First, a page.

Diurnal variation of hepatic glutathione concentration and its correlation with 1,1-dichloroethylene inhalation toxicity in rats.
Jaeger-RJ; Conolly-RB; Murphy-SD
Res Commun Chem Pathol Pharmacol 1973 Sep; 6(2):465-471
Hepatic glutathione (GSH) concentrations and inhalation toxicity of 1,1-dichloroethylene (75354) (DCE) were determined in fed and fasted rats. Male Holtzman-rats were allowed free access to food and water or were fasted for 18 hours prior to testing. In the first experiment, fed and fasted animals were sacrificed at 3 hour intervals for 24 hours, and GSH concentrations in the liver were determined by a colorimetric method. Other groups of fed rats were exposed to 2000 parts per million DCE at about noon or midnight. After 24 hours, the rats that had not died were killed and examined for liver damage; serum alanine-alpha-ketoglutarate-transaminase (SAKT) activity was also measured as an indicator of undetected liver injury. Between 4 and 10 PM, fed rats showed a decline in GSH from about 8.5 to about 5.3 milligrams (mg) per 100 grams (g) body weight. GSH then gradually rose to reach about 8.7 mg per 100 g by 1 PM the next day. Fasted rats showed a similar circadian rhythm, but all values were depressed, fluctuating between about 4.0 and 5.5mg per 100g. Fed rats exposed to DCE at noon had no deaths and showed a threefold increase in SAKT. Two of the five rats exposed at midnight died, and survivors showed no apparent liver damage but had nearly 100 times normal SAKT values. The authors conclude GSH protects against both lethality and liver injury induced by DCE.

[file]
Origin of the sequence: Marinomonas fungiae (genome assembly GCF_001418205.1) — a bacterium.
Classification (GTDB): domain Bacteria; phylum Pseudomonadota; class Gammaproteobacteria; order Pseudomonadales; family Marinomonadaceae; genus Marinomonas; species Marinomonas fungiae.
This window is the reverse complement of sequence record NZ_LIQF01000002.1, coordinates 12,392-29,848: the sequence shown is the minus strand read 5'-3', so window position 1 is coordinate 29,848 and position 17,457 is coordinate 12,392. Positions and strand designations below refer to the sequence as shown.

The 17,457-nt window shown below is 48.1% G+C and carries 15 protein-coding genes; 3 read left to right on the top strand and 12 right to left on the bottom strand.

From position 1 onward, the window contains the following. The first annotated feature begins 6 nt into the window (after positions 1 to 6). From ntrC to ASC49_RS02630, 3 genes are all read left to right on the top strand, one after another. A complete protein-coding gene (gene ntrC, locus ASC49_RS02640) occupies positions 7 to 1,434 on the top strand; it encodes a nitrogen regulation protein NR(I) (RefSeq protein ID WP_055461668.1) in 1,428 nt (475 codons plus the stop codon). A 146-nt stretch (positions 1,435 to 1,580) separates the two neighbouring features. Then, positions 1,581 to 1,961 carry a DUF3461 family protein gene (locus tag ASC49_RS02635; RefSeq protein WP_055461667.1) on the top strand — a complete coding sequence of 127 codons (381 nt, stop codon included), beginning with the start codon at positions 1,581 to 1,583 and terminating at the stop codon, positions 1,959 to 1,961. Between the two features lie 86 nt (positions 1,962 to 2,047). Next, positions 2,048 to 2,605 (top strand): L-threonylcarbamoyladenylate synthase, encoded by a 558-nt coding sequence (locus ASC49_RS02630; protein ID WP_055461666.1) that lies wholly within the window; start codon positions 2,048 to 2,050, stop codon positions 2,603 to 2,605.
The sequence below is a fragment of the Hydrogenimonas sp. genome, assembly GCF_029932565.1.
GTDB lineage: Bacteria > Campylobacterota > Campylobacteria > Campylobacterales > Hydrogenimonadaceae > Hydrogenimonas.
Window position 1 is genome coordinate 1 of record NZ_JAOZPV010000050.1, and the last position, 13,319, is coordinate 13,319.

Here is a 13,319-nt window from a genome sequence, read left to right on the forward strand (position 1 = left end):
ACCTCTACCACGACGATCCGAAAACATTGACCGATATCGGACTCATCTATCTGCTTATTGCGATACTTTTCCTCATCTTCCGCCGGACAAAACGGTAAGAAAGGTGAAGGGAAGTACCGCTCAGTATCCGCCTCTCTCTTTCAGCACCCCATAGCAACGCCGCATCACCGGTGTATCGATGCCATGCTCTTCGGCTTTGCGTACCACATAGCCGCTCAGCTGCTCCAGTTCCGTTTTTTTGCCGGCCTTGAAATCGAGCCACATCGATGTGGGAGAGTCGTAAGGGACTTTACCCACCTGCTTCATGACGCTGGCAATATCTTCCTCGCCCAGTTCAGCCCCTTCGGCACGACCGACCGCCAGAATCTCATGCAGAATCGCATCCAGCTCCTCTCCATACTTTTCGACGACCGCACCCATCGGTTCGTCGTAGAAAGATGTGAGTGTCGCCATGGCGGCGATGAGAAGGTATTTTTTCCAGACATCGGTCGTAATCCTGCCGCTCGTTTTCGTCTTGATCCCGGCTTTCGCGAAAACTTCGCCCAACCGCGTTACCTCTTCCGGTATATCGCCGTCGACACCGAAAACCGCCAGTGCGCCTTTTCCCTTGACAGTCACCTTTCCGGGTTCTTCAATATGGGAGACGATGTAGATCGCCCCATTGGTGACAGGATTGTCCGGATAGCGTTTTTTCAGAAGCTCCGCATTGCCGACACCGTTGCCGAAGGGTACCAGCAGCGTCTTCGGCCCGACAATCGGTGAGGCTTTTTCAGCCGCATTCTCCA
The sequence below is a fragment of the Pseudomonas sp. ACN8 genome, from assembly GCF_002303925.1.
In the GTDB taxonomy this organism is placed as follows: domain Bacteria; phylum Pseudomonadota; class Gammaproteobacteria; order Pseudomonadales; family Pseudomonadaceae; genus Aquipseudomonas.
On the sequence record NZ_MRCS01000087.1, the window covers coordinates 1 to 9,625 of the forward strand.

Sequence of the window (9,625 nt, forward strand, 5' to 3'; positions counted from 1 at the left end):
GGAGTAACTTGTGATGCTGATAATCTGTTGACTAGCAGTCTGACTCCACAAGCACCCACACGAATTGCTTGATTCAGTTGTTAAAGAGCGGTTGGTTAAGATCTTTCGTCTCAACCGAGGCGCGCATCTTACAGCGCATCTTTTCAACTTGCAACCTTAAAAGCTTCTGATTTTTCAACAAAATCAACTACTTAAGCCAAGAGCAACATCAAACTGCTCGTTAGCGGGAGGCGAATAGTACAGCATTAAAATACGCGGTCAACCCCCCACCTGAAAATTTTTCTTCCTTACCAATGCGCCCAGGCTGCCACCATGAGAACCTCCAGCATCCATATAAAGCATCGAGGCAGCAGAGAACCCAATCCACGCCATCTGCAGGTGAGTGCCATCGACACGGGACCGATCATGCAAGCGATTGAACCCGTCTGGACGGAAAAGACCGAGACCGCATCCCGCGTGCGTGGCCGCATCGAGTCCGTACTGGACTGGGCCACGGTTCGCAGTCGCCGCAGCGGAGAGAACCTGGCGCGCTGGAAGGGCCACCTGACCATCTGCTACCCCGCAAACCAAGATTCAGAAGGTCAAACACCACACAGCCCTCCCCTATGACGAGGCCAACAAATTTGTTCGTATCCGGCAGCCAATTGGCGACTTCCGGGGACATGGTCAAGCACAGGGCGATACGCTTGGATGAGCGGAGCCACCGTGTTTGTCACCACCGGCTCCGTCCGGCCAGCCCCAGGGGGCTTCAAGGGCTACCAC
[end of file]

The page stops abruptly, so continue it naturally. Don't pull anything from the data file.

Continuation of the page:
NIOSH-Publication; NIOSH-Grant; Grants-other; Pharmacology; Chemical-structure; Chemical-properties; Inhalants; Toxicology; Toxicopathology; Biochemical-tests; Hepatotoxicity; Animal-studies
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Other Occupational Concerns; Grants-other
Research Communications in Chemical Pathology and Pharmacology
Harvard University, Boston, Massachusetts